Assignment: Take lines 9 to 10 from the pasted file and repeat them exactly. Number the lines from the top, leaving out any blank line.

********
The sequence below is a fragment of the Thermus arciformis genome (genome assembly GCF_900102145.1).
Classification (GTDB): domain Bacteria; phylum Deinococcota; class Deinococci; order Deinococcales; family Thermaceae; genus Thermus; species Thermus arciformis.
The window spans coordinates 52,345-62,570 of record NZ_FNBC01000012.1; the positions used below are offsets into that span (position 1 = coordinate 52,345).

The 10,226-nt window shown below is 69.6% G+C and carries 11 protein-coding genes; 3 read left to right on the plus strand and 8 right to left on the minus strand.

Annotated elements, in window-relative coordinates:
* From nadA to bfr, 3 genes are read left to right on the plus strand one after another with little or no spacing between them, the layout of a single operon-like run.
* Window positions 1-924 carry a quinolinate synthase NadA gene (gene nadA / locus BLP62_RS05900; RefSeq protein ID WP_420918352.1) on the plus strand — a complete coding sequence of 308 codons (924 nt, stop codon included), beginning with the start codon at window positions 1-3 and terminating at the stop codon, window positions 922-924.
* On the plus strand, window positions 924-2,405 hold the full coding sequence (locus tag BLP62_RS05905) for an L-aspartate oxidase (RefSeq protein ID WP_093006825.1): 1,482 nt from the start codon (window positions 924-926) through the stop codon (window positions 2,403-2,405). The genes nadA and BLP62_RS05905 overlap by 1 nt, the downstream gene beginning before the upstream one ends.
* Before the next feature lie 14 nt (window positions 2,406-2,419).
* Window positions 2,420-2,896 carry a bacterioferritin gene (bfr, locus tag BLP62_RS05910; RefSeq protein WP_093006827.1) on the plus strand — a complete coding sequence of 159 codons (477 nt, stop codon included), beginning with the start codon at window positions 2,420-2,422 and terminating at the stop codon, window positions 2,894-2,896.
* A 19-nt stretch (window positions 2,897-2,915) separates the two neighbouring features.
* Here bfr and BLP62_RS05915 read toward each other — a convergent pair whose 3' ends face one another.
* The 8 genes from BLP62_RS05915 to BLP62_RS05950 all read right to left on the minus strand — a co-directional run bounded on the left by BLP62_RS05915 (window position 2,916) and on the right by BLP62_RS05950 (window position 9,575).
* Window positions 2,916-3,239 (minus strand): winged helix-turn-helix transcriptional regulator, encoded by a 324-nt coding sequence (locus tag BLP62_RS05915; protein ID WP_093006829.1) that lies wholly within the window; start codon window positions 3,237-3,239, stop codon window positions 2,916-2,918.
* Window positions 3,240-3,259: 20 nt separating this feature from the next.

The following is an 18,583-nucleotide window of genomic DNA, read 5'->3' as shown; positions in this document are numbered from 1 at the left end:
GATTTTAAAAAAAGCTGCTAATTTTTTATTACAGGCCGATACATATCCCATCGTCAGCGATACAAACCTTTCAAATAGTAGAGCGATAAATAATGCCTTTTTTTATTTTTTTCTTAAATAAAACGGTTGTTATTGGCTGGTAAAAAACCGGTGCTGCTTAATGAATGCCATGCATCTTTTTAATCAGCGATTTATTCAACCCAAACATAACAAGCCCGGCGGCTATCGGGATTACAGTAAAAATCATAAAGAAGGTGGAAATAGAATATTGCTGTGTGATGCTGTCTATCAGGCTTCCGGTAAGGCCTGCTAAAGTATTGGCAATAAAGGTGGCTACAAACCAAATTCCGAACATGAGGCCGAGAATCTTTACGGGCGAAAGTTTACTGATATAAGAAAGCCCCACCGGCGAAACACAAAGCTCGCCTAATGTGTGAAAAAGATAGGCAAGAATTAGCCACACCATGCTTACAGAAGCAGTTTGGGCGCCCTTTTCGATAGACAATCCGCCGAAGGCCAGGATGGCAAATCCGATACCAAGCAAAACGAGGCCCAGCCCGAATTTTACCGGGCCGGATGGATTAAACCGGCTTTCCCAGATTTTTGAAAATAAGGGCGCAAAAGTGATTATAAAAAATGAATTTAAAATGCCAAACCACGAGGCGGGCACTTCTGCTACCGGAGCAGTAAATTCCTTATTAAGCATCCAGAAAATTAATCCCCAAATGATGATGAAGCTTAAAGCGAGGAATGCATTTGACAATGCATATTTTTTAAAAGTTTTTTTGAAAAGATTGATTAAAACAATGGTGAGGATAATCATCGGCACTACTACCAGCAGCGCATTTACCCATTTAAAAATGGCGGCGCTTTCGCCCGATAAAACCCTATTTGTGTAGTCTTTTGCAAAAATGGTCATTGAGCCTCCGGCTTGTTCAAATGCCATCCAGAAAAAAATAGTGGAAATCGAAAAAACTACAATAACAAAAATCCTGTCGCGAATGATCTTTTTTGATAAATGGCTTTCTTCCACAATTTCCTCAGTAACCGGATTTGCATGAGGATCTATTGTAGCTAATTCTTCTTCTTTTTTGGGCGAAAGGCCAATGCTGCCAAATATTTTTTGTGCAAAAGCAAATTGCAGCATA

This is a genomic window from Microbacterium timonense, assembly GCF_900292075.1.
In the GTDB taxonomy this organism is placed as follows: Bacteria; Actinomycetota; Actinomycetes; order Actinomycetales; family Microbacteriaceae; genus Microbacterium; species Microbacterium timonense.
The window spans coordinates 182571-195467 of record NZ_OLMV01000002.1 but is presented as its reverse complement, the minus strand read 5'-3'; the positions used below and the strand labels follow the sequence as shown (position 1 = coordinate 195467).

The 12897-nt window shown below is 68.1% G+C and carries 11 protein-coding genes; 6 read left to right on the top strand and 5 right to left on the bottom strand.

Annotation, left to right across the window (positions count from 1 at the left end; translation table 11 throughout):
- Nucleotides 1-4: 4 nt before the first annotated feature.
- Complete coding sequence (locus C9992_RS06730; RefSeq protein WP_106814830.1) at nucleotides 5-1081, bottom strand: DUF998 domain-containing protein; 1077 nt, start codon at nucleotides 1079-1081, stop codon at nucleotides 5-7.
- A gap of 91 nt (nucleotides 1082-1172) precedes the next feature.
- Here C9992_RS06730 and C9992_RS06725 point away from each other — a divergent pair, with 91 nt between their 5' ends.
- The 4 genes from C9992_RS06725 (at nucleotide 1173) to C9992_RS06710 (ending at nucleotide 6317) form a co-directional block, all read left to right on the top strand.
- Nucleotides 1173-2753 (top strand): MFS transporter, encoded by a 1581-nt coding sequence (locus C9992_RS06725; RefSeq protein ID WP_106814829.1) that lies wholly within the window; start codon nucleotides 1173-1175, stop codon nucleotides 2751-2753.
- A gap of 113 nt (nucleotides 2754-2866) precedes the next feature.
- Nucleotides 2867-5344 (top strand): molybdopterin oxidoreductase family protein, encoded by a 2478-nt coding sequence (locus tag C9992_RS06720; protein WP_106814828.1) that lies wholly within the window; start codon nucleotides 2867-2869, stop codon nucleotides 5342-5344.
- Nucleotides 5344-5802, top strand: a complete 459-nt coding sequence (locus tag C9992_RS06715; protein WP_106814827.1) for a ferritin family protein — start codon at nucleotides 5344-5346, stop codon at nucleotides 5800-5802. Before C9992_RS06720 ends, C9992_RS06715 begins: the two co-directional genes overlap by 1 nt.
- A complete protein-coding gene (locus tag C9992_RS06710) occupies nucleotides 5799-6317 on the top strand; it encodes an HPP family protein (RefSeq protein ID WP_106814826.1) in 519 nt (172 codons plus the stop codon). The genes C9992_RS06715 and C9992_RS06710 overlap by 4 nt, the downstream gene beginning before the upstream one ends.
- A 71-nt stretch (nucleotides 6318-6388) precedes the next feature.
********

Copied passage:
* Before the next feature lie 14 nt (window positions 2,406-2,419).
* Window positions 2,420-2,896 carry a bacterioferritin gene (bfr, locus tag BLP62_RS05910; RefSeq protein WP_093006827.1) on the plus strand — a complete coding sequence of 159 codons (477 nt, stop codon included), beginning with the start codon at window positions 2,420-2,422 and terminating at the stop codon, window positions 2,894-2,896.